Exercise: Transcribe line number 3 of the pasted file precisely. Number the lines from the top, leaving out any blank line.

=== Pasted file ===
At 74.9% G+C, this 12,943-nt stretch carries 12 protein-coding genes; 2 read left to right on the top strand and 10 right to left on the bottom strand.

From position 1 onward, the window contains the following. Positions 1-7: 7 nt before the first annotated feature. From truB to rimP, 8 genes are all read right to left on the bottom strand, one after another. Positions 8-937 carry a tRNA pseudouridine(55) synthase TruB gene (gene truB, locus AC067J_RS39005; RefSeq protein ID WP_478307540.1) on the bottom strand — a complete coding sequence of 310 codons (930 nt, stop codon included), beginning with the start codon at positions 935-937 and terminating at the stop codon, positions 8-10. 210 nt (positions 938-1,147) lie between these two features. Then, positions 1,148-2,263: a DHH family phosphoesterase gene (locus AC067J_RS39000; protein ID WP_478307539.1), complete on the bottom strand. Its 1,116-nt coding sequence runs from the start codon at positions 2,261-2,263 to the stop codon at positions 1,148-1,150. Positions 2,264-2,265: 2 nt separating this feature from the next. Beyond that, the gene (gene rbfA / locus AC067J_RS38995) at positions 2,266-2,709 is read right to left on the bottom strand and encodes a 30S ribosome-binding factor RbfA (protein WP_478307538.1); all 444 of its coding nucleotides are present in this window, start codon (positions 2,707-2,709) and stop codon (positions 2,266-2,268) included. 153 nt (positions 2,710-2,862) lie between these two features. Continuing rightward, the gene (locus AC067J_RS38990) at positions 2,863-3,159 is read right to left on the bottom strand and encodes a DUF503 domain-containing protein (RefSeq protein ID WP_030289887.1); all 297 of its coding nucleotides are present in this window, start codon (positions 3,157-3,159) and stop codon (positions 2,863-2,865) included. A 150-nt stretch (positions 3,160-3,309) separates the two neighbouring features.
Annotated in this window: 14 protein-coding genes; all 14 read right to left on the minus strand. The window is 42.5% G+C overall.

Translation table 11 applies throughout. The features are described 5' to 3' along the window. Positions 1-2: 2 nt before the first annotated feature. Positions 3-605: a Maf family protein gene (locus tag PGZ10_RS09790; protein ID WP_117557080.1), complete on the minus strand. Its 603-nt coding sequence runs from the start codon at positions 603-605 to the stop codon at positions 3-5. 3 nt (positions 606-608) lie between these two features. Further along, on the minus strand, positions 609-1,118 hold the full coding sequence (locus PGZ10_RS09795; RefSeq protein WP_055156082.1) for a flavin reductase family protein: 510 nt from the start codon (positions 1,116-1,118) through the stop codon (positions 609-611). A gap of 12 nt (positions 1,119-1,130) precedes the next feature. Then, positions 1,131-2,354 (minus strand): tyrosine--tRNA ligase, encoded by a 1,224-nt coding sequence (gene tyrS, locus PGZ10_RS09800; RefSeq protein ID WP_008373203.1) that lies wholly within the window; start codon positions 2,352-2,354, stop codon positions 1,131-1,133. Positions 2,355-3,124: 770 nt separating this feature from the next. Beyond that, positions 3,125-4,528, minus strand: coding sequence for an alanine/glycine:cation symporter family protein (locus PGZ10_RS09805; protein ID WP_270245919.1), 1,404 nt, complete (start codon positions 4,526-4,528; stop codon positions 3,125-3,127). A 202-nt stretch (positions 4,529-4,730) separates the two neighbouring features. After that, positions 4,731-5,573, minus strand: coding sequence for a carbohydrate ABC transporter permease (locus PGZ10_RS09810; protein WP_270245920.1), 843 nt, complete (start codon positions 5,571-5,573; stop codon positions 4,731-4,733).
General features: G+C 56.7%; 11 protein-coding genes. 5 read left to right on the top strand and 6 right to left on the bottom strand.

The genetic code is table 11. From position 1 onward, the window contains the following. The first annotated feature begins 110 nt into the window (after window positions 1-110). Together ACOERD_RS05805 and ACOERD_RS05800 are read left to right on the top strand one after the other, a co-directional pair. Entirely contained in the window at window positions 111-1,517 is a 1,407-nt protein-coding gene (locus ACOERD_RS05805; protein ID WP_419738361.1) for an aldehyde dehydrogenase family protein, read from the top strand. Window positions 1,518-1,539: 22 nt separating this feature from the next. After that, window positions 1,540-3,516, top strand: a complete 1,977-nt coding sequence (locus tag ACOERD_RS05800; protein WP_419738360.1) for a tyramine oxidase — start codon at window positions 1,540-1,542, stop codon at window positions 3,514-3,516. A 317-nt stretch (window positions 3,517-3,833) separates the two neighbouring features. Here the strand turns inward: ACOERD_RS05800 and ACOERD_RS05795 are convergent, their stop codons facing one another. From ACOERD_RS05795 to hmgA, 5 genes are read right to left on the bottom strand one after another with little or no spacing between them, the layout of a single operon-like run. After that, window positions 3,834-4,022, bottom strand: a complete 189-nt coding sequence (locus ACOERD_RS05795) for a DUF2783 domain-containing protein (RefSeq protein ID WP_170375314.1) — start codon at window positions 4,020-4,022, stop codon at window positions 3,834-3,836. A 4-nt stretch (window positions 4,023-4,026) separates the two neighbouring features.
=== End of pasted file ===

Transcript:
Annotated in this window: 14 protein-coding genes; all 14 read right to left on the minus strand. The window is 42.5% G+C overall.